So, what to do next? Attract the right people. Shaping culture is more than half done when you hire the team. In determining which people are the right people, author Jim Collins, in his book Good to Great: Why Some Companies Make the Leap...And Others Don't, how such companies placed greater weight on character attributes than on specific educational background, practical skills, specialized knowledge, or work experience. Two main attributes are mentioned repeatedly: ambition and humility.
Good leadership requires you to surround yourself with people of diverse perspectives who can disagree with you without fear of retaliation. Instead, use disagreement to show that it is appreciated, and dissent is not seen as disloyalty. Arouse enthusiasm and develop the best that is in a person by appreciation and encouragement, often of that very ability to disagree. There is nothing that kills the ambitions of a person as effectively as criticism from superiors. Give incentives to work and to speak up. Be eager to praise, but loath to find fault. If you are fortunate enough to have employees, you want to make sure they look forward to coming to work in the morning, ready to invest themselves in their work.
So, to recap, intangibles are now a huge percentage of what drives value. Using them well is a major and perhaps the only source of competitive advantage the company controls, which leads us to recognize that for good or ill the CEO is the chief architect of culture, not in word but in deed. Those deeds include finding employees with ambition, humility, and strong character, and treating them as if they were major customers, encouraging them to perform, including to disagree with their leaders without fear of reprisal.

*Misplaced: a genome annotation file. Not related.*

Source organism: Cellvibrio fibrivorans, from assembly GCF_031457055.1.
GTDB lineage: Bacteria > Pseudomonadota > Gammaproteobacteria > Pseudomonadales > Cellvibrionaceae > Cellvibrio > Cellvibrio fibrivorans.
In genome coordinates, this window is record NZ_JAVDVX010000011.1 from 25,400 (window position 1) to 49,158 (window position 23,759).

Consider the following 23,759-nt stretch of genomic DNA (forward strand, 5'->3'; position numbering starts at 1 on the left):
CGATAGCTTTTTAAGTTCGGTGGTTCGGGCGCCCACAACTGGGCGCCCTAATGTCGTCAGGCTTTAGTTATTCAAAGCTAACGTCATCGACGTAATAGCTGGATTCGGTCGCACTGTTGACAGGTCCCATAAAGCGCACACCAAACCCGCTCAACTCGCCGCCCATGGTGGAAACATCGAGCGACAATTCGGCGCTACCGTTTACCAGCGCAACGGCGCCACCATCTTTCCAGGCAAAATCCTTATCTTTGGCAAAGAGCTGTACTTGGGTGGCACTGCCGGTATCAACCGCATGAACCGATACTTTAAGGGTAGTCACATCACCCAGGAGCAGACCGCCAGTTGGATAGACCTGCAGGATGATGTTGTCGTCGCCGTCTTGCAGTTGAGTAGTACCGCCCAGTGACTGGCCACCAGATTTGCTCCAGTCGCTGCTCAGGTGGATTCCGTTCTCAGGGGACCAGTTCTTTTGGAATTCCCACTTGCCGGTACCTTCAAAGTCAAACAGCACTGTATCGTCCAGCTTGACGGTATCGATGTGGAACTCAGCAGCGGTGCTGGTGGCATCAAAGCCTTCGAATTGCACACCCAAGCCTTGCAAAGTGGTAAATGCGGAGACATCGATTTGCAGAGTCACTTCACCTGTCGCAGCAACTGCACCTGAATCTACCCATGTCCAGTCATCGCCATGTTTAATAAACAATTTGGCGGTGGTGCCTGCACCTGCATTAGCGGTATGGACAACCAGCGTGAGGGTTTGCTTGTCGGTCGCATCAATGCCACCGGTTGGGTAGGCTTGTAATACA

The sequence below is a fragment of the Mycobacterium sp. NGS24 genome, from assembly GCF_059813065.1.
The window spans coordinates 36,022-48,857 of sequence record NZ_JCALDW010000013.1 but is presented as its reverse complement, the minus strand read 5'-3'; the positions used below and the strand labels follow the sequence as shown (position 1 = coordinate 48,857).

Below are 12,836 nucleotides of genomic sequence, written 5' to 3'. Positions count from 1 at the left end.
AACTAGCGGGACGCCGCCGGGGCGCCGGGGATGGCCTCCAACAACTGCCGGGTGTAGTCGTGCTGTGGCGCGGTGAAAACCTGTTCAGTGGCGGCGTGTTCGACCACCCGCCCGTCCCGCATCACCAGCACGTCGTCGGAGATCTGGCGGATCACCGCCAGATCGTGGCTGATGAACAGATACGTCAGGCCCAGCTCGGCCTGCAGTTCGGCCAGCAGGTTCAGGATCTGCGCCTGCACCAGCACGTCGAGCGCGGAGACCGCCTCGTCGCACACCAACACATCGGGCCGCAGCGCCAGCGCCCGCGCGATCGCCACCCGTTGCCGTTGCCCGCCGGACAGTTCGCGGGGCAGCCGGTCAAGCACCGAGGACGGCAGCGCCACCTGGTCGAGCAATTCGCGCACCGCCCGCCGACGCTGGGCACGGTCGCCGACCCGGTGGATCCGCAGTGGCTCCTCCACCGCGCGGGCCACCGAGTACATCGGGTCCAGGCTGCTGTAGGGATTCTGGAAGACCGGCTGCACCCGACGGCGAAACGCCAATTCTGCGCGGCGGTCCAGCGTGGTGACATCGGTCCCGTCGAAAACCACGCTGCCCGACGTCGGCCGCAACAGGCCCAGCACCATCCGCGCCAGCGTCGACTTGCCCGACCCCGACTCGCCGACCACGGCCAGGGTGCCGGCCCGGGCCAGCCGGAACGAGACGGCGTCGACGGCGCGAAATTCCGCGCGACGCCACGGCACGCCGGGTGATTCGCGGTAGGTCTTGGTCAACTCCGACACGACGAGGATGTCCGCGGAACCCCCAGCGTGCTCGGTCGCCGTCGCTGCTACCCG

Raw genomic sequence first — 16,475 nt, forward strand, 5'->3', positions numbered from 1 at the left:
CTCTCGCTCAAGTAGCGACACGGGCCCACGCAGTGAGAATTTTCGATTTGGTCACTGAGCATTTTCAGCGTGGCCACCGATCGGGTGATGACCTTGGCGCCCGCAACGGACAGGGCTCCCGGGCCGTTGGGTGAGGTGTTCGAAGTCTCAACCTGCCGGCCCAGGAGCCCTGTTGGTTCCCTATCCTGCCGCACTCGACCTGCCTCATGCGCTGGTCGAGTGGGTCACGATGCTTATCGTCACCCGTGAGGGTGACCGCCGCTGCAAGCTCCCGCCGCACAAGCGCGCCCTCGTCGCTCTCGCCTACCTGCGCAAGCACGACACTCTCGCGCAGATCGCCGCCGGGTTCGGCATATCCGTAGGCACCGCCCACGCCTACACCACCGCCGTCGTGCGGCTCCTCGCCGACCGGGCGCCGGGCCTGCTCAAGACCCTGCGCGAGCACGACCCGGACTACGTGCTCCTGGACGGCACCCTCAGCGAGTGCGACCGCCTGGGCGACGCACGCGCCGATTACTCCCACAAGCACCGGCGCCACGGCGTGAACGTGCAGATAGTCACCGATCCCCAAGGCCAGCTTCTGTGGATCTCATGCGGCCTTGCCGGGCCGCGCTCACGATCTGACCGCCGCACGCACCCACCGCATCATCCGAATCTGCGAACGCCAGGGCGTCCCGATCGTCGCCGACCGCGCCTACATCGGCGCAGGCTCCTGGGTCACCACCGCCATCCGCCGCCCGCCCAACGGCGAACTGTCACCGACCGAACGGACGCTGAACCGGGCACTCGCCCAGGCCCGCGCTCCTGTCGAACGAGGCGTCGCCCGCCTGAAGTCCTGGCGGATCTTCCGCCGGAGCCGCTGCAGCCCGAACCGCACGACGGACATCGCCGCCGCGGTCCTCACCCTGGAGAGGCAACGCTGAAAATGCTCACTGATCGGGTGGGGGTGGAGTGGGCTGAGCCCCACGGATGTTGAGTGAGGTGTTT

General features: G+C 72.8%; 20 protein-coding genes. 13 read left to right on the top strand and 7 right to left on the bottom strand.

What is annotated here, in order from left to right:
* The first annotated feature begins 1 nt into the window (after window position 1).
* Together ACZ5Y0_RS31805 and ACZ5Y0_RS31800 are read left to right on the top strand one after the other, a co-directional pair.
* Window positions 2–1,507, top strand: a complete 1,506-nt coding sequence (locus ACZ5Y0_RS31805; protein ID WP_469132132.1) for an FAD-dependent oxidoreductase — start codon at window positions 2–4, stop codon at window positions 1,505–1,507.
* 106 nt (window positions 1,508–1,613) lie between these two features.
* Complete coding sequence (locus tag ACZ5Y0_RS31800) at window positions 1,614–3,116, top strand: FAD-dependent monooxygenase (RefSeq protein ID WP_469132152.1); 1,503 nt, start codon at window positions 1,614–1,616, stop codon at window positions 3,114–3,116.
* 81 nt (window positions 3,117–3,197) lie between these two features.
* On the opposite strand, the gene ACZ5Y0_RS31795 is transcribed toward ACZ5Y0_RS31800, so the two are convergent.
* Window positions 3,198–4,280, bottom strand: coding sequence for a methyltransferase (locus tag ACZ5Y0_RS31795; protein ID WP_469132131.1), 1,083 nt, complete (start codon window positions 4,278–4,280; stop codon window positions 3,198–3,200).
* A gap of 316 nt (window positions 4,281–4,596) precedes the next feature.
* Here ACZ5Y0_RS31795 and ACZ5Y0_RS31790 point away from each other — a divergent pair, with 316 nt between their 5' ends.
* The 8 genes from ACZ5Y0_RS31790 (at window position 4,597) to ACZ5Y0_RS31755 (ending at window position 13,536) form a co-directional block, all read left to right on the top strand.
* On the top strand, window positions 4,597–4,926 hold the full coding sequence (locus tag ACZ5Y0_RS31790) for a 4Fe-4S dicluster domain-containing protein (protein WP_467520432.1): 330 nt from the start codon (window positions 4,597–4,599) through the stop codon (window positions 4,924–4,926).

To many this will sound like anarchy. But as we recognize that intangibles drive such a huge portion of value creation in our companies and our economy, so must we realize that the command and control hierarchies of the industrial age are rapidly being outgrown. Company culture is the connective tissue, far more critical to success than stated authority on the organization chart.
Culture is the pattern of shared basic assumptions invented, discovered or developed by a given group as it learns to cope with the challenges of external adaptation and internal integration that have worked well enough to be considered valid and therefore, to be taught to new members as the correct way to perceive, think and feel in relation to those challenges.
Company culture shapes the workday experience of each employee. It grows from the company’s mission, the mood of the group, its values, expectations, goals; from hiring choices, desk positioning and floor plans — all those factors, great and small, that shape the company’s overall direction. Company culture can determine if someone “likes” their job or values their company.
Culture guides discretionary behavior. Culture tells us way more effectively than the employee handbook ever will how to respond to an unusual customer request, or whether to risk telling the boss about a new idea, or to surface or hide a problem. Employees make hundreds of decisions on their own every day, and culture is their guide. Culture tells us what to do when the boss isn’t in the room, which is most of the time.
A culture of trust works wonders. In such an environment, heated arguments are merely grist for the mill, as long as those arguing are recognized to have the best interests of the company and the wider team at heart. A strong culture in which trust and safety are key values gives people the space to argue, to learn, and to understand each other better. And if they understand each other better in their soul, it is easier to overcome minor differences. Fundamentally, they learn that that their colleagues are, in the end, just like them, with the same worries, the same questions and joys and loyalty.